Anna, an artist in Georgia who didn’t want to reveal her last name lest her fan-fic identity be blown, had a similar experience. After writing fan fiction for several years, she won a contest for original fiction and self-published two books for young adults under the pen name Angel Larson. “It hasn’t been excessively successful for me,” she says.

James was able to make it big, Anna says, because she had a large fan club called the Bunker Babes who blogged about her work and reviewed it on Amazon.com after it was published as an e-book. When Vintage bought the rights to the franchise, there was a ready-made audience. Many fan-fic writers are opposed to the commercialization of what are essentially heartfelt homages to an original source, calling it a “gift culture.” They’re angry with James for betraying that creed and profiting in part off the many reviewers who helped shape her prose.

“When you write that fan fiction and post it online and [categorize it as] Twilight or Harry Potter or Sailor Moon, you are saying, ‘I am writing this story in celebration of this other piece of work that I was inspired by,’ ” Anna says. “When you change the characters’ names and stick a dollar sign next to it, you’re basically flipping your finger at everybody.”

Not everyone agrees. Big publishing houses often overlook a lot of talented authors because their work doesn’t fit into mainstream culture, says Pedroza of The Writer’s Coffee Shop, which published 32 e-books last year — mostly from writers who got their start in the fan-fiction world. “We saw all these women and men who were pouring out their hearts in these stories and not getting any recognition,” she says.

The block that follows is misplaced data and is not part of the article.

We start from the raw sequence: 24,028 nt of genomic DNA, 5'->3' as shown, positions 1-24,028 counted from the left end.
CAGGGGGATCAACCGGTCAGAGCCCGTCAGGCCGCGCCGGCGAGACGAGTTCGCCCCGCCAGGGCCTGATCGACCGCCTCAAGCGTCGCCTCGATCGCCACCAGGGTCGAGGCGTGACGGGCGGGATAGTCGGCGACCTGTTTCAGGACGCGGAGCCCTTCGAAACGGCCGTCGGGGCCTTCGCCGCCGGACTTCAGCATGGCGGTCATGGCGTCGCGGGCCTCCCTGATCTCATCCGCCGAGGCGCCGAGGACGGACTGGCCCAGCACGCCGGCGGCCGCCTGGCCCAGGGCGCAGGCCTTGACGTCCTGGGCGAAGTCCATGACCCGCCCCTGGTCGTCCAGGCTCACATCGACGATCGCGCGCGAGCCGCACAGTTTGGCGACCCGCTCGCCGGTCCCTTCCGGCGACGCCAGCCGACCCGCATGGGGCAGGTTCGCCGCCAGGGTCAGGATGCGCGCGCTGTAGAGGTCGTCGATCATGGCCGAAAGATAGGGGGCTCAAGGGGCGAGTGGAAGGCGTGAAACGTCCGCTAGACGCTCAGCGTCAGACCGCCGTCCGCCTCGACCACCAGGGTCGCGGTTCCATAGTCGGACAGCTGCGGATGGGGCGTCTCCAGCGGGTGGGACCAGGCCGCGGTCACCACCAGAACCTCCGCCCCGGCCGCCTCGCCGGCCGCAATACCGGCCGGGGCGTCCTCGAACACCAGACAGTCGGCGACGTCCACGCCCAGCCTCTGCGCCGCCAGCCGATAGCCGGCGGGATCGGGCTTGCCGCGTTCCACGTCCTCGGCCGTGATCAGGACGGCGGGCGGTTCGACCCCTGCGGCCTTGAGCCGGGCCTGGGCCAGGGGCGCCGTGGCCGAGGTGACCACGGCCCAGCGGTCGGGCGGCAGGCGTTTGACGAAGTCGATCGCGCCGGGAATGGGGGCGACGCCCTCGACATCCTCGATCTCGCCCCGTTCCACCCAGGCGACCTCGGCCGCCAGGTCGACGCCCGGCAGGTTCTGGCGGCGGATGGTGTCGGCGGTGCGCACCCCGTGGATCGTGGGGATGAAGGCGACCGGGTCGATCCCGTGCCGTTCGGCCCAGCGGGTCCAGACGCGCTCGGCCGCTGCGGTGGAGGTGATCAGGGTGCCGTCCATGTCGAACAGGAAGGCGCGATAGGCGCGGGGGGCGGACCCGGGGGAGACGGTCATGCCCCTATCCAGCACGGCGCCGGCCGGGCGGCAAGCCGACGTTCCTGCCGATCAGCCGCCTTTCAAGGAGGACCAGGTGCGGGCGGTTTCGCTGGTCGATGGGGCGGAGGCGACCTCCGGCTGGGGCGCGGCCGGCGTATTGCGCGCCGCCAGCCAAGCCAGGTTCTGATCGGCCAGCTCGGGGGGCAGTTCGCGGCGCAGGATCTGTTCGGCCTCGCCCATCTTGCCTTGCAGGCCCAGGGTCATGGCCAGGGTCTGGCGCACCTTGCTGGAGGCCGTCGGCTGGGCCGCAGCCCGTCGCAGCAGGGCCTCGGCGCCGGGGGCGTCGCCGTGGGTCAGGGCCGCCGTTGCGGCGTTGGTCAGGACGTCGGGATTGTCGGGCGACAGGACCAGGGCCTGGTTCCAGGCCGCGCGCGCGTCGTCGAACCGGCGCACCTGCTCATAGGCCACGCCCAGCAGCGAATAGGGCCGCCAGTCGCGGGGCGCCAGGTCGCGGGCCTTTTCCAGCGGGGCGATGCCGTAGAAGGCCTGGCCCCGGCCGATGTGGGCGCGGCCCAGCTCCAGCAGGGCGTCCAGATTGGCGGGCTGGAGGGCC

Like Pedroza’s group, Omnific often publishes writers who’ve received a significant number of reviews from satisfied readers on its fan-fiction site and pays them a percentage of sales as opposed to a traditional advance. In the high-towered world of publishing, where unsolicited manuscripts rarely make it through the door, this new model democratizes the literary process, says Harper, noting that 50 percent of the books Omnific published last year had roots in fan fiction. That includes the blockbuster Gabriel’s Inferno, which Penguin’s Berkley imprint recently acquired. Says Harper: “It’s letting the readers decide.”



Kathleen Parrish is a freelance writer from Bethlehem, Pa., who invites readers to reimagine the author of this piece as a surfing Ninja princess with a trust fund.